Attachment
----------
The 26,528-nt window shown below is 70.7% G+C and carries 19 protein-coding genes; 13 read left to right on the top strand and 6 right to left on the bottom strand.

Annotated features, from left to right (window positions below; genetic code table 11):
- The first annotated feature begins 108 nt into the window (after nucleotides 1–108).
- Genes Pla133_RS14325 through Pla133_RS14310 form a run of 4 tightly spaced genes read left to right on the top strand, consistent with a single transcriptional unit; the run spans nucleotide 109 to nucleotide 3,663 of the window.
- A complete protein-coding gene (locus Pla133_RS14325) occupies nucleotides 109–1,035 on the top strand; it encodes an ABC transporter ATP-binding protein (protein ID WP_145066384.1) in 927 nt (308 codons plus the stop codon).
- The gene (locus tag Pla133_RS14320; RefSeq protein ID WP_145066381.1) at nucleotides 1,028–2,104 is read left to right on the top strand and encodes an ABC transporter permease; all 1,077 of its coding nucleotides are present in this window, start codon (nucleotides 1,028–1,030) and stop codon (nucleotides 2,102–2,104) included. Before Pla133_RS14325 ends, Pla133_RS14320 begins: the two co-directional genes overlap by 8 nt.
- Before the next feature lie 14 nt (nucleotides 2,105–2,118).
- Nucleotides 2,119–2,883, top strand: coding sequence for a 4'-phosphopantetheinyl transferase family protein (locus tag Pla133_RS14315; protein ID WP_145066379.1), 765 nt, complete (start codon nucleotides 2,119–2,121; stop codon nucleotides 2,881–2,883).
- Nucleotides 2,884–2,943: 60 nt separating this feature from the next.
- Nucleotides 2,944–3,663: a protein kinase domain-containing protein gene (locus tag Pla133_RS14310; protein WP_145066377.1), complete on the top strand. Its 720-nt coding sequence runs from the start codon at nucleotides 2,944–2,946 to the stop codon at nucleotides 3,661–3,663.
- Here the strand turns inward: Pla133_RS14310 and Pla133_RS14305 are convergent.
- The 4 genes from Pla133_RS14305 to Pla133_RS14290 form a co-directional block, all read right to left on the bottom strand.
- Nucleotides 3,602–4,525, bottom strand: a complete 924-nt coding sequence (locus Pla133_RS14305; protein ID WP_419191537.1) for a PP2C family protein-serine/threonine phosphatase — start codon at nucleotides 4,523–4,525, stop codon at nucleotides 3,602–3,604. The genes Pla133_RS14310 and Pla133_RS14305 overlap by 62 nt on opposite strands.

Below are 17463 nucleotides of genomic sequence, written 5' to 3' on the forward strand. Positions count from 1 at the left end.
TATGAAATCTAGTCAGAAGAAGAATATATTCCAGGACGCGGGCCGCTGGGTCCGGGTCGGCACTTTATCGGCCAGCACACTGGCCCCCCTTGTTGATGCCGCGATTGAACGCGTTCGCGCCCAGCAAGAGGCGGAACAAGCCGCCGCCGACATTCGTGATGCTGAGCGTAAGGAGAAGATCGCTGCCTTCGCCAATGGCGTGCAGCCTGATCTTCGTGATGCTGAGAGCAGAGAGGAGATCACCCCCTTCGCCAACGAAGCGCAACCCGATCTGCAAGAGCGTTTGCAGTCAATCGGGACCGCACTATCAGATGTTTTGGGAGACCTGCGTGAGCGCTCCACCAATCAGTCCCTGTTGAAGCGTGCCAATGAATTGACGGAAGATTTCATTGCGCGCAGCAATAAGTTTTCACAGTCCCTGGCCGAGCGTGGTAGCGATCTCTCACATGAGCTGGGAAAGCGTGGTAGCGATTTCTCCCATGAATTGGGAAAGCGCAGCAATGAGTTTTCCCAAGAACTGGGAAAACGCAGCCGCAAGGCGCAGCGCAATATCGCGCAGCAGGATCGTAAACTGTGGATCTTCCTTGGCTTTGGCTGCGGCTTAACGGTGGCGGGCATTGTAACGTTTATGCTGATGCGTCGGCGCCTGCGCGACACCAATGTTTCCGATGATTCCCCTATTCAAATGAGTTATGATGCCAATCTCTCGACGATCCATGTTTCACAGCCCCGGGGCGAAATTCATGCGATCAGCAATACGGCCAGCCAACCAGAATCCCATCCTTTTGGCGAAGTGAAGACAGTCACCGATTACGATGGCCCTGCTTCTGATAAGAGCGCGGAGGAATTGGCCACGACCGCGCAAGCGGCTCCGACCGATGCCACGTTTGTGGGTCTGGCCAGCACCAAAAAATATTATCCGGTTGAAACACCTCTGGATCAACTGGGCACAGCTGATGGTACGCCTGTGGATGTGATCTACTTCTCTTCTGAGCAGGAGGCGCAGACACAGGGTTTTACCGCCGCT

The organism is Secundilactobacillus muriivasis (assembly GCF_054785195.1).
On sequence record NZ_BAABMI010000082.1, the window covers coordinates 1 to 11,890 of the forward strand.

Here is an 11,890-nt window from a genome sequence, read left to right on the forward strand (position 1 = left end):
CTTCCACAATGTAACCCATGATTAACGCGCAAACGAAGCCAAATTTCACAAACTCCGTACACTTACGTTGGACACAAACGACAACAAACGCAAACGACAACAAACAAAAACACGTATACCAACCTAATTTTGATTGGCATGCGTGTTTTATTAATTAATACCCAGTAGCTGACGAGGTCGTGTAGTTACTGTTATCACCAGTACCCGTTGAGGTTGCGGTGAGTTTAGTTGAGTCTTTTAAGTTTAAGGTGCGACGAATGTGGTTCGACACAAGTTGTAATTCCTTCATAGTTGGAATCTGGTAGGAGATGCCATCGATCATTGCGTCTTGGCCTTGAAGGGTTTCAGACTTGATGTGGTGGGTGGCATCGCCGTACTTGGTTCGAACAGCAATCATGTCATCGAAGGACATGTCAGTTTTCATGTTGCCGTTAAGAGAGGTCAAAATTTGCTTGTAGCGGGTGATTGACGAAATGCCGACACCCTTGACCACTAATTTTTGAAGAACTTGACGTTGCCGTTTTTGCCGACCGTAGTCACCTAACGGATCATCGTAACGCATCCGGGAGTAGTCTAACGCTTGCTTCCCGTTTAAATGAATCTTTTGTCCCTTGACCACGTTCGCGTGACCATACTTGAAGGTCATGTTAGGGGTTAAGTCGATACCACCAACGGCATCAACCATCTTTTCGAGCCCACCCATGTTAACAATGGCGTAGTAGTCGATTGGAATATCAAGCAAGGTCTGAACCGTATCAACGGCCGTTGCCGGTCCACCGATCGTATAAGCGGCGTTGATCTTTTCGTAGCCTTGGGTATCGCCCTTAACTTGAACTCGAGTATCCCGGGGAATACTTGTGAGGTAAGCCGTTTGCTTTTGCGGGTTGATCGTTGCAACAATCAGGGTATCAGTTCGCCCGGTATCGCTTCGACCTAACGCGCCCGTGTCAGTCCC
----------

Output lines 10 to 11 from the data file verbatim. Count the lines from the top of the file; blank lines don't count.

- Nucleotides 2,944–3,663: a protein kinase domain-containing protein gene (locus tag Pla133_RS14310; protein WP_145066377.1), complete on the top strand. Its 720-nt coding sequence runs from the start codon at nucleotides 2,944–2,946 to the stop codon at nucleotides 3,661–3,663.
- Here the strand turns inward: Pla133_RS14310 and Pla133_RS14305 are convergent.